As parents slowly maneuver into the new chapter, I am sure I can speak for most in stating that my child’s "new normal" is of top concern for our family. The classic terrible twos phase actually seems like a cakewalk compared to my new COVID concerns. How do I know when it is safe to let my child begin to rejoin any social groups? Will we ever have mommy playgroups again? When will preschools safely open? Will the children be allowed to socialize in class or do they all have to distance? What is the nap and bedding situation; are they sleeping far apart in the room? Will the teachers be wearing masks? Will the kids be wearing masks? Will the typical toddler backpack supplies now include disinfectant wipes?
Remaining both cautiously optimistic and diligently prudent of these circumstances, the Urban Infant staff now spends a portion of our time keeping abreast of the newly released CDC Childcare Social Distancing Strategies.* We field calls from daycare directors every day and have new conversations streams with parents, specifically asking about washing and sanitation of our products.
Hoping to arm our parents with a better understanding of the new (post) COVID preschool changes, and assist with a positive mindset for the adjustments ahead, we have pulled out a few highlights of the revised CDC childcare regulations. Various preschools and daycares are starting to reopen their doors - in different phases in different states - and it may look a little different. This is not a bad thing, just another new adjustment!
Below are the overarching new childcare shifts, along with a few silver lining reflections:
1. Much less co-mingling at childcare
Preschools will now need to strive to keep each group of children in separate rooms. Recommended by the CDC “If possible, childcare classes should include the same group each day, and the same child care providers should remain with the same group each day.” The positive spin on this is that your child’s daycare experience will become much more personal, like an extended family.
2. Avoidance of large groups at drop off and pick up
The CDC has also suggested the staggering of arrival and drop off times and/or have childcare providers come outside the facility to pick up the children as they arrive. The positive spin on this is that wait times to get in the door or possible parking issues should be elevated.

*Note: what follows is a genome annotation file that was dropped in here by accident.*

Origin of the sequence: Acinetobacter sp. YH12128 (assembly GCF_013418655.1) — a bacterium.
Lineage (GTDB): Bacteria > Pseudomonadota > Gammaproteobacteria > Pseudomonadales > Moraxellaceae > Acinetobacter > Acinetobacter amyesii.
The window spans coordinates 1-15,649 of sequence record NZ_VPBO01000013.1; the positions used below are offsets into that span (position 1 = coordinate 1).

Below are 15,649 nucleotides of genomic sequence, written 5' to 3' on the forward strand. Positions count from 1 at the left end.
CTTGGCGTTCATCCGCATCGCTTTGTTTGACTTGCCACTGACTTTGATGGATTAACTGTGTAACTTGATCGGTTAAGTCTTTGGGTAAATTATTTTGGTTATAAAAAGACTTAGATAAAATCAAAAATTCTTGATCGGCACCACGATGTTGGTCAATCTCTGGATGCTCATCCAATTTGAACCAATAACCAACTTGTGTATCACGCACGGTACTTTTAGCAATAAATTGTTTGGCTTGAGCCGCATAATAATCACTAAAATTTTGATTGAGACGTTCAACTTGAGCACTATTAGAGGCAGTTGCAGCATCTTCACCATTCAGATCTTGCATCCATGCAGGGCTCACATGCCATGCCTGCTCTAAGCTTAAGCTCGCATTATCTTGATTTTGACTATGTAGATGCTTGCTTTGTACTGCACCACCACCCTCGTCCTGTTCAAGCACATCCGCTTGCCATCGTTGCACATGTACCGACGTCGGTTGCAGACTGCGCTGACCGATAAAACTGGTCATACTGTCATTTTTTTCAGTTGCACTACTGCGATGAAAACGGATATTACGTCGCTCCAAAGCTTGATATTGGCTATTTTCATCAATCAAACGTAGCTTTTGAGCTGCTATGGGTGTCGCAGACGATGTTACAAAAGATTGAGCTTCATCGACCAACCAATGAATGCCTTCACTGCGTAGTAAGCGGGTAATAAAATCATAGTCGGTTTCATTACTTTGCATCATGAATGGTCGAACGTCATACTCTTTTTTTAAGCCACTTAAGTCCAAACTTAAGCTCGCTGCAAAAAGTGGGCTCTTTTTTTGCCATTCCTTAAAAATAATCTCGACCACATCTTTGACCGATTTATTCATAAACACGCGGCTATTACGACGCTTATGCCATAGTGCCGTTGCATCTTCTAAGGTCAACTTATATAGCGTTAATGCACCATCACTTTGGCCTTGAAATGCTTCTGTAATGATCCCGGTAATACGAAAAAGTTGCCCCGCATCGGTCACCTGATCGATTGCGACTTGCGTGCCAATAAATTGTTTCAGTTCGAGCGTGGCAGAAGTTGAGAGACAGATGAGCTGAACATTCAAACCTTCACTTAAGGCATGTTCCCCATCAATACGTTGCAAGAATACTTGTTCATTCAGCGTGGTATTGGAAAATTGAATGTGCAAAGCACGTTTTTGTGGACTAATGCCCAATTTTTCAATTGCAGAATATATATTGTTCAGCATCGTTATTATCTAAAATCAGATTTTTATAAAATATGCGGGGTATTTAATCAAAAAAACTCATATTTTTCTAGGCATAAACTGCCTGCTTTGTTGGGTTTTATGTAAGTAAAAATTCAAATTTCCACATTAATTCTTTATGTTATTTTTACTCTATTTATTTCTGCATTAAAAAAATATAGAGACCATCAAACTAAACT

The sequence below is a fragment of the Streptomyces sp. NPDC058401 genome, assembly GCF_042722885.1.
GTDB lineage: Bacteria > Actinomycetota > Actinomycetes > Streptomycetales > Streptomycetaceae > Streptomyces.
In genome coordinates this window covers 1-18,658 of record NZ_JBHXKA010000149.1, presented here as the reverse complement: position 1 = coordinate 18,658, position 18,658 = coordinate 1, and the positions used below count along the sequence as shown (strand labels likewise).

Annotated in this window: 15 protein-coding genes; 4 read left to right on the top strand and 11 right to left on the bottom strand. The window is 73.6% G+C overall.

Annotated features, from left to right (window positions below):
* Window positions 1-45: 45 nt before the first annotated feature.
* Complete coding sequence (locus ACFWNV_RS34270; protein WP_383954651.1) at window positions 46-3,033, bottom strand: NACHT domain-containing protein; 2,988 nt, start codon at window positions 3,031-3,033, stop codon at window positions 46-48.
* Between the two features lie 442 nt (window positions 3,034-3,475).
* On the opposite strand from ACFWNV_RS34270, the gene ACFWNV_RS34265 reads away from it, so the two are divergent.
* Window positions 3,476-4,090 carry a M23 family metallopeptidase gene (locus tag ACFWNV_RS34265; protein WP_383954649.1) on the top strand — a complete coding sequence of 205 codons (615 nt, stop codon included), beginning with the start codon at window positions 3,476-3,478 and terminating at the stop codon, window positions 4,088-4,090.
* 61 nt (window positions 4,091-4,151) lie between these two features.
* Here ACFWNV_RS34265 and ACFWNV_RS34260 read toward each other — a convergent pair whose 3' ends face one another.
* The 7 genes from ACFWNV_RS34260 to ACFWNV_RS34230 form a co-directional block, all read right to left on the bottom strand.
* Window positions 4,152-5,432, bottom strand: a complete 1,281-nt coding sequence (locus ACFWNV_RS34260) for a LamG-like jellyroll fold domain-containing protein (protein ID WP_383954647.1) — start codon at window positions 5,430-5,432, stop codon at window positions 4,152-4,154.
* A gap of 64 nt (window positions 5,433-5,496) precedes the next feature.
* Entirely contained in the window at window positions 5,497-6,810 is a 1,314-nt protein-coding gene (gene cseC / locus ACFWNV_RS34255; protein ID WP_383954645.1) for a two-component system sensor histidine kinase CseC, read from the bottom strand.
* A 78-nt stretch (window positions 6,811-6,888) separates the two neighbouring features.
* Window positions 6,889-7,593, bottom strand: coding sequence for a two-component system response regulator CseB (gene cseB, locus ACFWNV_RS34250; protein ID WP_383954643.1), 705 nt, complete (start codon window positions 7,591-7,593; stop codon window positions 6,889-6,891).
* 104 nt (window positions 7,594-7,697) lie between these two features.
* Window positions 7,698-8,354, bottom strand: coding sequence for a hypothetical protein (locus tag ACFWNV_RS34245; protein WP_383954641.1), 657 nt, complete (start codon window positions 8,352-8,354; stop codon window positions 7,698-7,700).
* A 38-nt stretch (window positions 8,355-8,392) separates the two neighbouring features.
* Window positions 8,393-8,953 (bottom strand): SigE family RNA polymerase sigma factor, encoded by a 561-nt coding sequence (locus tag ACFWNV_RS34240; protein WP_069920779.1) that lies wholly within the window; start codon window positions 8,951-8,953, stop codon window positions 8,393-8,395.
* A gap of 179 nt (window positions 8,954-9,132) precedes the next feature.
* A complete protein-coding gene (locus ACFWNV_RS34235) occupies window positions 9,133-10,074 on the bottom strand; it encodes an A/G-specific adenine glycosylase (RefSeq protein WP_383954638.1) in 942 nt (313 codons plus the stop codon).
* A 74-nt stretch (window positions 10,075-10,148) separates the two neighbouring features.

3. Possible use of masks in an childcare setting
The new CDC guidelines made public on April 21st state "When feasible, staff members and older children should wear face coverings within the facility. Cloth face coverings should NOT be put on babies and children under age two because of the danger of suffocation." The Urban Infant offers a 2-layer cloth mask specifically for younger kids.
4. Personal nap bedding and frequent washing is critical
The cleaning, disinfecting, and avoidance of shared bedding is the new principals used for napping. The CDC new regulations state "Schools are asked to use bedding (sheets, pillows, blankets, sleeping bags) that can be washed. Each child’s bedding needs to be kept separate, and consider storing in individually labeled bins, cubbies, or bags. Cots and mats should be labeled for each child. Bedding that touches a child’s skin should be cleaned weekly or before use by another child. We want to make sure our parents know, our TotCot® nap mat has been designed specifically for this instance - to sustain frequent washings - every day or every week - with a warranty for up to a calendar year.
• Specifically designed for durability of frequent washings, the is machine wash, easy tumble dry
• Even the pillow is 100% machine washable – one of the few nap mats that offers this feature
• Each child has their own nap mat – with their name - to avoid any communal use between children
• We offer a clear carry case accessory for keeping all bedding clean during transport to and from school
We encourage you to reach out to our office with any questions about purchasing our nap mat either for your child or any childcare directors purchasing for their entire center. We are here to discuss any concerns at (888) 733-6962 or email email@example.com
* CDC “Guidance for Child Care Programs that Remain Open”
Published and Updated April 21, 2020